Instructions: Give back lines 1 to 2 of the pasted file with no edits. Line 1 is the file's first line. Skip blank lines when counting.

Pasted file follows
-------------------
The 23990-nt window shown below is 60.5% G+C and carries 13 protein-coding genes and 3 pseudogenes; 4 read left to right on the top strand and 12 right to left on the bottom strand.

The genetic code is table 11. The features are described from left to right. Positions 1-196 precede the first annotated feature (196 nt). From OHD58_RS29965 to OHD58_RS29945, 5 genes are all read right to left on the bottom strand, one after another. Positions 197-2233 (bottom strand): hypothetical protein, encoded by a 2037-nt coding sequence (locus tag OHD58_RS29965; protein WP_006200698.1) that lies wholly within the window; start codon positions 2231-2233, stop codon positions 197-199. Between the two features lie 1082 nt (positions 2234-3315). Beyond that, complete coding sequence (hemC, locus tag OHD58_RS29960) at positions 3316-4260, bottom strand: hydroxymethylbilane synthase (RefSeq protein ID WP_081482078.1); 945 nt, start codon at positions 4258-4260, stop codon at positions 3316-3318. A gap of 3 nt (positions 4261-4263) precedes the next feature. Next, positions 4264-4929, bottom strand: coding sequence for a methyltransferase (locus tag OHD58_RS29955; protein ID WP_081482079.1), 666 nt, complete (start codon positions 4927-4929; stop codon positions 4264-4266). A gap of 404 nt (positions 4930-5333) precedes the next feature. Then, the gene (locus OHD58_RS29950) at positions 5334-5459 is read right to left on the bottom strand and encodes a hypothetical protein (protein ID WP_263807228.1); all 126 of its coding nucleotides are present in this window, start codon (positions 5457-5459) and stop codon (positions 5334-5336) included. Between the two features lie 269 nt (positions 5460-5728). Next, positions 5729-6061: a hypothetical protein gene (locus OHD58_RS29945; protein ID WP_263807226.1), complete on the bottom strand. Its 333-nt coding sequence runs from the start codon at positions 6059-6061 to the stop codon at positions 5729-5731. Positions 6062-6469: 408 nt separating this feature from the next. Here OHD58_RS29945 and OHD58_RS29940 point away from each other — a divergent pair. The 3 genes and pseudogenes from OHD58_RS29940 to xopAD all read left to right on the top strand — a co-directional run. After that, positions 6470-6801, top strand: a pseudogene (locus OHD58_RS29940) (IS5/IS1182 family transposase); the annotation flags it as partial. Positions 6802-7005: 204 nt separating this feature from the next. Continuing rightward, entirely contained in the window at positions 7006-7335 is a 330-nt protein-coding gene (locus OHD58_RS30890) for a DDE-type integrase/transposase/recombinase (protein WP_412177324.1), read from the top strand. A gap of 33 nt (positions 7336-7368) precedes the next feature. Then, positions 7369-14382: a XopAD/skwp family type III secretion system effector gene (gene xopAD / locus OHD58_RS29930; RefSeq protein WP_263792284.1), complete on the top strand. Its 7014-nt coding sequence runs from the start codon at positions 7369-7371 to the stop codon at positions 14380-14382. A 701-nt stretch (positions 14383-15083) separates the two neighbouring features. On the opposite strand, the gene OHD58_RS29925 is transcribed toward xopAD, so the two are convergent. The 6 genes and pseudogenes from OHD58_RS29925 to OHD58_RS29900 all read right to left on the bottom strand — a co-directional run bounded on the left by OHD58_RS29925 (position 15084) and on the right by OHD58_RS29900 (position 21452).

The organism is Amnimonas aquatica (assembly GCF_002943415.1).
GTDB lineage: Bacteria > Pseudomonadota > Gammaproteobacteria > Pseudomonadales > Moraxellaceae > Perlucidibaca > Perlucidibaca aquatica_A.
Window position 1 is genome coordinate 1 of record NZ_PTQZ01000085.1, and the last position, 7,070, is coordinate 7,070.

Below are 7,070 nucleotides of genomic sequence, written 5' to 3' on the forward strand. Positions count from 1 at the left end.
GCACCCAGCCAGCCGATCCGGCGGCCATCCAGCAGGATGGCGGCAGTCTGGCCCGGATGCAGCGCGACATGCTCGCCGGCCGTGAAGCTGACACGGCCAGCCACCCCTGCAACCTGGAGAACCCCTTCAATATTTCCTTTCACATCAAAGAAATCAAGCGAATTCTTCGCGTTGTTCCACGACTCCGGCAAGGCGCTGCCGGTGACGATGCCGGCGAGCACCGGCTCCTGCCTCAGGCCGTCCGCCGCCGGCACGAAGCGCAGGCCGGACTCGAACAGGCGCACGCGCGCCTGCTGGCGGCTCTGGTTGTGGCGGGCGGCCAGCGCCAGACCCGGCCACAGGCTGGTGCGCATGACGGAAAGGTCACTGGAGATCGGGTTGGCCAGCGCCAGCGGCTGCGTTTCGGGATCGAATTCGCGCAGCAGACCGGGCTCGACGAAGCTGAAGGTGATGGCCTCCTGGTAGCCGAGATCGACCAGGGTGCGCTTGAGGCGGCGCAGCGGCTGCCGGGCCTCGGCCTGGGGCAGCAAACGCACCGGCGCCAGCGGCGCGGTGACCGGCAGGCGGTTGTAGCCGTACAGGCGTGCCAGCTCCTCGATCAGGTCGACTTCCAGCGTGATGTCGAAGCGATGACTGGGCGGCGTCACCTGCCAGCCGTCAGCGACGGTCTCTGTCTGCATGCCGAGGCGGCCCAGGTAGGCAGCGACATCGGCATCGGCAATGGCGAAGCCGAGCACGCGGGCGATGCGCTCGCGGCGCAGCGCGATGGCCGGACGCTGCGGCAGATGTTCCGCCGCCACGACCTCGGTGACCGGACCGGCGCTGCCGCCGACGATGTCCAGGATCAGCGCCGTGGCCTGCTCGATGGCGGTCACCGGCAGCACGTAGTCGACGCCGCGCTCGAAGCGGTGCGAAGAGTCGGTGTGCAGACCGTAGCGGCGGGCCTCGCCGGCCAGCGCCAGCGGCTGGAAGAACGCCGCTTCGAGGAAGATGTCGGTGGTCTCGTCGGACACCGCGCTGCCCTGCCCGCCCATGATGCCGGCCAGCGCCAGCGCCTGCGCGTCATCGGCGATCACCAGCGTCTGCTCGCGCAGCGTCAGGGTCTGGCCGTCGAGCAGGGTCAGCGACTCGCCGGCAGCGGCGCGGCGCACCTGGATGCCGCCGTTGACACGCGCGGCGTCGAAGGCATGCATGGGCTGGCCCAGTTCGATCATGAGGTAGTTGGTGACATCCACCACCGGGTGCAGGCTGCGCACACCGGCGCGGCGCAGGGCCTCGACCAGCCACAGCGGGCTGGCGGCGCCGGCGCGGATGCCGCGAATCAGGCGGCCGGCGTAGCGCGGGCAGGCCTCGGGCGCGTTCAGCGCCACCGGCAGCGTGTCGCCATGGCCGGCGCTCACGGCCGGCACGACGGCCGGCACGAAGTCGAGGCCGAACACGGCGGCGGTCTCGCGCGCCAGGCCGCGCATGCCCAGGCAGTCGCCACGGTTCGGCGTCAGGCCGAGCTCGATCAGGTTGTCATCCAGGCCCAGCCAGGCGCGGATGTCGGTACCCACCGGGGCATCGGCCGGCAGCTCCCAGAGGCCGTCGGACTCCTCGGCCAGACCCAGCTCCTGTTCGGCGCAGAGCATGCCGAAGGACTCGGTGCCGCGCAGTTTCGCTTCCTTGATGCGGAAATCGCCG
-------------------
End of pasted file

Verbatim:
The 23990-nt window shown below is 60.5% G+C and carries 13 protein-coding genes and 3 pseudogenes; 4 read left to right on the top strand and 12 right to left on the bottom strand.

The genetic code is table 11. The features are described from left to right. Positions 1-196 precede the first annotated feature (196 nt). From OHD58_RS29965 to OHD58_RS29945, 5 genes are all read right to left on the bottom strand, one after another. Positions 197-2233 (bottom strand): hypothetical protein, encoded by a 2037-nt coding sequence (locus tag OHD58_RS29965; protein WP_006200698.1) that lies wholly within the window; start codon positions 2231-2233, stop codon positions 197-199. Between the two features lie 1082 nt (positions 2234-3315). Beyond that, complete coding sequence (hemC, locus tag OHD58_RS29960) at positions 3316-4260, bottom strand: hydroxymethylbilane synthase (RefSeq protein ID WP_081482078.1); 945 nt, start codon at positions 4258-4260, stop codon at positions 3316-3318. A gap of 3 nt (positions 4261-4263) precedes the next feature. Next, positions 4264-4929, bottom strand: coding sequence for a methyltransferase (locus tag OHD58_RS29955; protein ID WP_081482079.1), 666 nt, complete (start codon positions 4927-4929; stop codon positions 4264-4266). A gap of 404 nt (positions 4930-5333) precedes the next feature. Then, the gene (locus OHD58_RS29950) at positions 5334-5459 is read right to left on the bottom strand and encodes a hypothetical protein (protein ID WP_263807228.1); all 126 of its coding nucleotides are present in this window, start codon (positions 5457-5459) and stop codon (positions 5334-5336) included. Between the two features lie 269 nt (positions 5460-5728). Next, positions 5729-6061: a hypothetical protein gene (locus OHD58_RS29945; protein ID WP_263807226.1), complete on the bottom strand. Its 333-nt coding sequence runs from the start codon at positions 6059-6061 to the stop codon at positions 5729-5731. Positions 6062-6469: 408 nt separating this feature from the next. Here OHD58_RS29945 and OHD58_RS29940 point away from each other — a divergent pair. The 3 genes and pseudogenes from OHD58_RS29940 to xopAD all read left to right on the top strand — a co-directional run. After that, positions 6470-6801, top strand: a pseudogene (locus OHD58_RS29940) (IS5/IS1182 family transposase); the annotation flags it as partial. Positions 6802-7005: 204 nt separating this feature from the next. Continuing rightward, entirely contained in the window at positions 7006-7335 is a 330-nt protein-coding gene (locus OHD58_RS30890) for a DDE-type integrase/transposase/recombinase (protein WP_412177324.1), read from the top strand. A gap of 33 nt (positions 7336-7368) precedes the next feature. Then, positions 7369-14382: a XopAD/skwp family type III secretion system effector gene (gene xopAD / locus OHD58_RS29930; RefSeq protein WP_263792284.1), complete on the top strand. Its 7014-nt coding sequence runs from the start codon at positions 7369-7371 to the stop codon at positions 14380-14382. A 701-nt stretch (positions 14383-15083) separates the two neighbouring features. On the opposite strand, the gene OHD58_RS29925 is transcribed toward xopAD, so the two are convergent. The 6 genes and pseudogenes from OHD58_RS29925 to OHD58_RS29900 all read right to left on the bottom strand — a co-directional run bounded on the left by OHD58_RS29925 (position 15084) and on the right by OHD58_RS29900 (position 21452).